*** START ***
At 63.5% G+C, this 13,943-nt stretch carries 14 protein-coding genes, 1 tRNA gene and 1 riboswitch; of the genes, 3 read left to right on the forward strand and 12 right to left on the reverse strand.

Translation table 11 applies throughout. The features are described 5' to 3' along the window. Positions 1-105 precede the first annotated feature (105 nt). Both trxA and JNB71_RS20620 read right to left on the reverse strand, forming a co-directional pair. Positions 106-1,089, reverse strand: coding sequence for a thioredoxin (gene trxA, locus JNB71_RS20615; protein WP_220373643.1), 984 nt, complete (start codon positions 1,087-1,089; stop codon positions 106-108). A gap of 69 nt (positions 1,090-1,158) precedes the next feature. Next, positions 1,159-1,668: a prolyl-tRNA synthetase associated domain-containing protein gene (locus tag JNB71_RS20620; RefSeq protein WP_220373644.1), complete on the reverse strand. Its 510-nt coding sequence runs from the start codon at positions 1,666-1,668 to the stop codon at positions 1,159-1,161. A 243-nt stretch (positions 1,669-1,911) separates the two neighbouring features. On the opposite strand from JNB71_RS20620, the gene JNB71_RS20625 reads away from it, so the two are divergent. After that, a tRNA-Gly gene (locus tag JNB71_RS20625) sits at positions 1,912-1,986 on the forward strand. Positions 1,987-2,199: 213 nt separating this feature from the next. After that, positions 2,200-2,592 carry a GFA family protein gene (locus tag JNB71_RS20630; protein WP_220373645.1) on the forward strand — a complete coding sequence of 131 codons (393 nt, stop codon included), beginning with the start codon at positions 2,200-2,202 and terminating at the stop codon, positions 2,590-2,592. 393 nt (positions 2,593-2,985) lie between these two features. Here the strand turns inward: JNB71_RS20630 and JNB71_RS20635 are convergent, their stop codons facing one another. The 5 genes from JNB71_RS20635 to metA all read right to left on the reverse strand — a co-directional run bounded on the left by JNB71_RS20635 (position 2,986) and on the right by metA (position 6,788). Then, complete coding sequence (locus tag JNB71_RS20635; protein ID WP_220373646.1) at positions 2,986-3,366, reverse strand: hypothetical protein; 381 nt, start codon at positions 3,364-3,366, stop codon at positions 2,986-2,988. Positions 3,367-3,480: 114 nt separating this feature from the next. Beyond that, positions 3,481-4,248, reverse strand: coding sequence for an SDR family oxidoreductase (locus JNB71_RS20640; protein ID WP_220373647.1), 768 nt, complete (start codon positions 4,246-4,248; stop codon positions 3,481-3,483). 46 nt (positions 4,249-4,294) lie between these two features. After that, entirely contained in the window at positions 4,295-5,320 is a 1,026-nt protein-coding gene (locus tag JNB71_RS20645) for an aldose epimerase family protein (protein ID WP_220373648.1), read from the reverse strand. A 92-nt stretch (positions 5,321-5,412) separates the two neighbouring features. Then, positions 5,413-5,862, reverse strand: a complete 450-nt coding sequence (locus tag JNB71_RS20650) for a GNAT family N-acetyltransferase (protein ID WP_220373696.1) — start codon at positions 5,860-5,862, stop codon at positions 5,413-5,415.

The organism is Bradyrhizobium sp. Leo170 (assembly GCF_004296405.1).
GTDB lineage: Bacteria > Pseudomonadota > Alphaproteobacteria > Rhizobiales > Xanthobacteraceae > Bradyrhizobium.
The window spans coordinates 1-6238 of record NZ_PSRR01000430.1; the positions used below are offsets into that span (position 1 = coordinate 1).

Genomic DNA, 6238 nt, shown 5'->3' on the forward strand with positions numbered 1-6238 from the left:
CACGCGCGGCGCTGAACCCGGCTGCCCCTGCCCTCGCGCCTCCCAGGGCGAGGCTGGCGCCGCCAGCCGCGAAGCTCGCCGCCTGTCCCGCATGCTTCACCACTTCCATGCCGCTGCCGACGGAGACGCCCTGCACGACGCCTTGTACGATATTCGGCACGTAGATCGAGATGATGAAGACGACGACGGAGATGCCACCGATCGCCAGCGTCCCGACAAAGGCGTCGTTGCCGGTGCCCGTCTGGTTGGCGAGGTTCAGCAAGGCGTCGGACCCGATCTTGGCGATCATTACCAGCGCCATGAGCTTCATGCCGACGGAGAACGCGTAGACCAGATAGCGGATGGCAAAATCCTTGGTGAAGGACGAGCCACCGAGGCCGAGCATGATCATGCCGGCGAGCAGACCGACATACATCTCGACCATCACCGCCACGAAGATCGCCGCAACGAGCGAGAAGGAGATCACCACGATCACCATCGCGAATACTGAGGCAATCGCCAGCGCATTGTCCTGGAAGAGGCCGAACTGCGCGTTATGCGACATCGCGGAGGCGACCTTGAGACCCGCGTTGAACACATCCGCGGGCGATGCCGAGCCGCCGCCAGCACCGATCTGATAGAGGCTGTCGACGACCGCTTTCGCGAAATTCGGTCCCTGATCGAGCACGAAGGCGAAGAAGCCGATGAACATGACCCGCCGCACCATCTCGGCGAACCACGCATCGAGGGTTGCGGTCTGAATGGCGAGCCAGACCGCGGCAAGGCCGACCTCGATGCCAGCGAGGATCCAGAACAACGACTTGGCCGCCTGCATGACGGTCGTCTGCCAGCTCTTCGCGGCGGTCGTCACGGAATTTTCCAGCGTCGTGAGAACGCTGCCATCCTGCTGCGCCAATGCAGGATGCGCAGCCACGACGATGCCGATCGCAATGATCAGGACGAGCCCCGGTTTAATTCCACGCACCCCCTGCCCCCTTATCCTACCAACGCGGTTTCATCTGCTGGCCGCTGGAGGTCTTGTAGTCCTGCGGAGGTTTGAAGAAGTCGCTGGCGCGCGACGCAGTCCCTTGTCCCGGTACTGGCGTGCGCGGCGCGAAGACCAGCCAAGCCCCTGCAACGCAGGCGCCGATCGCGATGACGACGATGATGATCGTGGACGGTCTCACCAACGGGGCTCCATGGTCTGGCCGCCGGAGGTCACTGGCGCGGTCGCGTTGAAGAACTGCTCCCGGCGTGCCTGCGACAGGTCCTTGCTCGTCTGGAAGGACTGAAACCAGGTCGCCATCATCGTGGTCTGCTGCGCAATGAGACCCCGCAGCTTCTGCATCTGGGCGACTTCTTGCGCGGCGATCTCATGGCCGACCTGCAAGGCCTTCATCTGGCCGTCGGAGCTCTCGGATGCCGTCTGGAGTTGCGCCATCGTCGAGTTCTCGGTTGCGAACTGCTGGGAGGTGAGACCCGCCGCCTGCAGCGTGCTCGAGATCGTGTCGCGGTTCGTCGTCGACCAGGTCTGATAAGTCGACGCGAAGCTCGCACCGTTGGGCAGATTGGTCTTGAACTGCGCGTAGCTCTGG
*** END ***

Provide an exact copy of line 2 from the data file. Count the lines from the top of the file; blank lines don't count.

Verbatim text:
Translation table 11 applies throughout. The features are described 5' to 3' along the window. Positions 1-105 precede the first annotated feature (105 nt). Both trxA and JNB71_RS20620 read right to left on the reverse strand, forming a co-directional pair. Positions 106-1,089, reverse strand: coding sequence for a thioredoxin (gene trxA, locus JNB71_RS20615; protein WP_220373643.1), 984 nt, complete (start codon positions 1,087-1,089; stop codon positions 106-108). A gap of 69 nt (positions 1,090-1,158) precedes the next feature. Next, positions 1,159-1,668: a prolyl-tRNA synthetase associated domain-containing protein gene (locus tag JNB71_RS20620; RefSeq protein WP_220373644.1), complete on the reverse strand. Its 510-nt coding sequence runs from the start codon at positions 1,666-1,668 to the stop codon at positions 1,159-1,161. A 243-nt stretch (positions 1,669-1,911) separates the two neighbouring features. On the opposite strand from JNB71_RS20620, the gene JNB71_RS20625 reads away from it, so the two are divergent. After that, a tRNA-Gly gene (locus tag JNB71_RS20625) sits at positions 1,912-1,986 on the forward strand. Positions 1,987-2,199: 213 nt separating this feature from the next. After that, positions 2,200-2,592 carry a GFA family protein gene (locus tag JNB71_RS20630; protein WP_220373645.1) on the forward strand — a complete coding sequence of 131 codons (393 nt, stop codon included), beginning with the start codon at positions 2,200-2,202 and terminating at the stop codon, positions 2,590-2,592. 393 nt (positions 2,593-2,985) lie between these two features. Here the strand turns inward: JNB71_RS20630 and JNB71_RS20635 are convergent, their stop codons facing one another. The 5 genes from JNB71_RS20635 to metA all read right to left on the reverse strand — a co-directional run bounded on the left by JNB71_RS20635 (position 2,986) and on the right by metA (position 6,788). Then, complete coding sequence (locus tag JNB71_RS20635; protein ID WP_220373646.1) at positions 2,986-3,366, reverse strand: hypothetical protein; 381 nt, start codon at positions 3,364-3,366, stop codon at positions 2,986-2,988. Positions 3,367-3,480: 114 nt separating this feature from the next. Beyond that, positions 3,481-4,248, reverse strand: coding sequence for an SDR family oxidoreductase (locus JNB71_RS20640; protein ID WP_220373647.1), 768 nt, complete (start codon positions 4,246-4,248; stop codon positions 3,481-3,483). 46 nt (positions 4,249-4,294) lie between these two features. After that, entirely contained in the window at positions 4,295-5,320 is a 1,026-nt protein-coding gene (locus tag JNB71_RS20645) for an aldose epimerase family protein (protein ID WP_220373648.1), read from the reverse strand. A 92-nt stretch (positions 5,321-5,412) separates the two neighbouring features. Then, positions 5,413-5,862, reverse strand: a complete 450-nt coding sequence (locus tag JNB71_RS20650) for a GNAT family N-acetyltransferase (protein ID WP_220373696.1) — start codon at positions 5,860-5,862, stop codon at positions 5,413-5,415.